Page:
These photos were taken in 1998, when Hubert von Goisern performed some songs from Inexil live with a new band - including Passang Lhamo from the TIPA, Stefan Engel from the Alpinkatzen and Burkhard Frauenlob, who played in Hubert's band from 2000 - 2003.

The Goiserer and Four White Crows

Salzburger Nachrichten 8th November 1997 | Text: Martin Stricker

Hubert von Goisern produces something Tibetan

"I would like to give folk music back to young people. Those who want to listen to it are becoming ever fewer. And we, we just protect our tradition - instead of following the young generations." When Sonam Phuntsok said that, he and his friends stood at the beginning of a bold project.

Sonam is an opera singer, one of the best in his ensemble. He was trained in a strict tradition, in one which has remained unchanged for centuries. In the meantime, Sonam has become a teacher himself. And passes on what his teacher had passed on to him: the art of Tibetan opera.

This art is well looked after in one place in the world. In Dharamsala, north India, exiled Tibetans congregated in the face of Chinese occupying forces in order to protect their culture.

In Salzburg, four of them ventured to do what nobody before them had dared to: he lead the old music into the twentieth century. Into the alpine twentieth century to be exact. For the producer, leader and ideas supplier is Hubert von Goisern.

For six weeks, Sonam, his colleague Jamjang Chönden, as well as the singers and dancers Sherab Wangmo and Passang Lhamo lived with the Goiserer under one roof. Place of the events: Hubert's house in the city of Salzburg, fitted out with one of the best equipped recording studios. "What we now have in material is the dream of every musician," Hubert says of the result of a week of work. "It is the first time that something like this has happened. We will see how people react," commented Sonam on the musical summit meeting. A good dozen songs were recorded.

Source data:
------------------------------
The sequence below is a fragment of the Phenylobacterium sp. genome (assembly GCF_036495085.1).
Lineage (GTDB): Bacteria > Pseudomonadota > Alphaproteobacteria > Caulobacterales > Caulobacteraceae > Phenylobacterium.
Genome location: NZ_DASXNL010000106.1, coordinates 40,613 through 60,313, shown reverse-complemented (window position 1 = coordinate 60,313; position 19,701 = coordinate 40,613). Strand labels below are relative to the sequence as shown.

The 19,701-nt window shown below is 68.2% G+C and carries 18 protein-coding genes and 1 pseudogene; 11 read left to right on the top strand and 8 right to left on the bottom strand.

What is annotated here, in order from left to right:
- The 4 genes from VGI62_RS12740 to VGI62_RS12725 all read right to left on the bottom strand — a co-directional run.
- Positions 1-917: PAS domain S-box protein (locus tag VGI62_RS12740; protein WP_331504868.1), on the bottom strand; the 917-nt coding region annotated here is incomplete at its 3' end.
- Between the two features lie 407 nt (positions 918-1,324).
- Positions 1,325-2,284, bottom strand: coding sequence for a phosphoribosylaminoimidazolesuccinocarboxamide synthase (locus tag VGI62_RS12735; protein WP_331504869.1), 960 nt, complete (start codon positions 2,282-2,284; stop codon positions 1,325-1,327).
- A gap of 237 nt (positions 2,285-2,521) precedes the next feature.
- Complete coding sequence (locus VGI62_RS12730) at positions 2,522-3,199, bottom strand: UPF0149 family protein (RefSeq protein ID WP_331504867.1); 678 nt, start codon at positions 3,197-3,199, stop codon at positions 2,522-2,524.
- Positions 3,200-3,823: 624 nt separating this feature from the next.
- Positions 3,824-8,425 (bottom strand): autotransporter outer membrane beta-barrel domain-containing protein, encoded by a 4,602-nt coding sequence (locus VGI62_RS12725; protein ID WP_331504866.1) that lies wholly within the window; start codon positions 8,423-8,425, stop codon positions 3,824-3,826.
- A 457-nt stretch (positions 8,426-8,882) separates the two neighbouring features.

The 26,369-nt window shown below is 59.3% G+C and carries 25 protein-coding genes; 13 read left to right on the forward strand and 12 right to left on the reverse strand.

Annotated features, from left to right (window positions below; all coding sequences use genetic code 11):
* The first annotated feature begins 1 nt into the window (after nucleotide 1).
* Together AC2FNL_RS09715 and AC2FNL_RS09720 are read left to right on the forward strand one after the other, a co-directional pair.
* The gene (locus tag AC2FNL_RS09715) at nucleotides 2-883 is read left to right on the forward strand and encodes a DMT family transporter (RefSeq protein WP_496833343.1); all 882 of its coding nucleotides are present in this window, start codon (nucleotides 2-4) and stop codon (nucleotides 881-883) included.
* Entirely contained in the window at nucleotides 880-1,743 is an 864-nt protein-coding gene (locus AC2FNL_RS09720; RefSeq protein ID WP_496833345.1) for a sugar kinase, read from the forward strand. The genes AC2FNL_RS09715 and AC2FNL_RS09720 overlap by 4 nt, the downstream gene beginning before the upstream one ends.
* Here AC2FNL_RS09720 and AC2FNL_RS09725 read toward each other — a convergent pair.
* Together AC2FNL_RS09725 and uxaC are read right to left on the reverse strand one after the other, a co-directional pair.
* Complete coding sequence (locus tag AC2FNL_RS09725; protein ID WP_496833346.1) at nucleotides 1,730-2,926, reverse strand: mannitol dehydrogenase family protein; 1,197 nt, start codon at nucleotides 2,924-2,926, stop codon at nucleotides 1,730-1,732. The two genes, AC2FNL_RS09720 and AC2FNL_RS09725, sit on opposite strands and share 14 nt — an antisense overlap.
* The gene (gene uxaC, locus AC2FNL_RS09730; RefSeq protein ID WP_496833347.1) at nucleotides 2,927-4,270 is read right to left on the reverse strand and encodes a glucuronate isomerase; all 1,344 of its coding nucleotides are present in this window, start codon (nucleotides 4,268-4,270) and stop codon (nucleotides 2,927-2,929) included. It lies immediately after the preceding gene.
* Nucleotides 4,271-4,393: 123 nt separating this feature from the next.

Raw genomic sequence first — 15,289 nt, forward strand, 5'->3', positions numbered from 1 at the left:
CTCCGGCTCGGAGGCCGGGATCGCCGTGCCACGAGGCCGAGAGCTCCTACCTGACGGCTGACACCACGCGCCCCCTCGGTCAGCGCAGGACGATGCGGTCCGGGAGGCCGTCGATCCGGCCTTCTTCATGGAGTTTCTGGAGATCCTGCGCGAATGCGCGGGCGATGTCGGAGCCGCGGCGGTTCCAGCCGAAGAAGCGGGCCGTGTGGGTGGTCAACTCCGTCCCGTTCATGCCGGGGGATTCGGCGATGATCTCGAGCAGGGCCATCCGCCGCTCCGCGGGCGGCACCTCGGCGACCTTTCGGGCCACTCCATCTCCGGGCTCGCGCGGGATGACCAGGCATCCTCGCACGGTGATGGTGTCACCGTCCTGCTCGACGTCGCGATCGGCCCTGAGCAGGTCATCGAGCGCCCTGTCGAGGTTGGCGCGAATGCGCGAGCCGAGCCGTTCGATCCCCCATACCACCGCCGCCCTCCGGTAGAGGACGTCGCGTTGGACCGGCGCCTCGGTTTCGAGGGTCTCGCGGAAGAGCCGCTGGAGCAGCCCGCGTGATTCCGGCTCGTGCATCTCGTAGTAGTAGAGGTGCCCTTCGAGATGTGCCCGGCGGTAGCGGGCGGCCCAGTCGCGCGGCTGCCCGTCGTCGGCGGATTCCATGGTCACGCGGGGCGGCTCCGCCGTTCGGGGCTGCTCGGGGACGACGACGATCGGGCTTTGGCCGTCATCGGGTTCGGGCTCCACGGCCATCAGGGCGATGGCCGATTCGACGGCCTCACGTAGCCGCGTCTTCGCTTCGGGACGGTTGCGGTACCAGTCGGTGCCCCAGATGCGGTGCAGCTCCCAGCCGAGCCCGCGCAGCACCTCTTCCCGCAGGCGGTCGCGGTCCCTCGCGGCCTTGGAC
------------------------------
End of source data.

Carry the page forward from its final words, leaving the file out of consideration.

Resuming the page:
They deal with the Panchen Lama, "Tibet's youngest prisoner", a five year old child who is definitely the next Dalai Lama and who is detained by the Chinese at an unknown location. They deal with Sixth Dalai Lama, who in the seventeenth century preferred to spend the nights down in the city in the shadows and with women, than above in the holy palace. They deal with the eagles which are the jewels of the Himalayas and the clouds which are the pearls. And they sound beautifully foreign - even though at least partly in familiar rhythms. "We have not tried to sing and play as in the West," says Jamjang Chönden of the melodies. "We have harmonised our music with yours." And tried to find a language without betraying the traditional model.

"First half of the work is created," says Sonam. The Goiserer undertakes further processing of the raw material. Everything should be mixed until Christmas, in spring the CD comes onto the market. Producer Hubert von Goisern will be heard as well, with vocals and also with instruments. "The challenge is that it will be world music, but not ordinary music." It should be distinctive and unique. "Only I myself can still stand in the way, but I can't believe that."

And: there were days in which "I was in the depths of despair," says the Goiserer. The convergence between Tibet and Austria lasted two weeks, the unification to mutual mental rules of the game. That was not so difficult in the end, because the musicians from the roof of the world are indeed soft like velvet, but as quiet as a mountain lake. "We tried out many things which we then scrapped again. But then suddenly it ran."

In any case, Hubert von Goisern is convinced and enthusiastic about what has arisen. His hopes for the premiere as producer: "That it goes to the people."

The four Tibetans have arrived back at home again. "Then we will be white crows there," they once said. "Because white crows are different and will not completely belong any more." White Crows - that will be the name of the music group.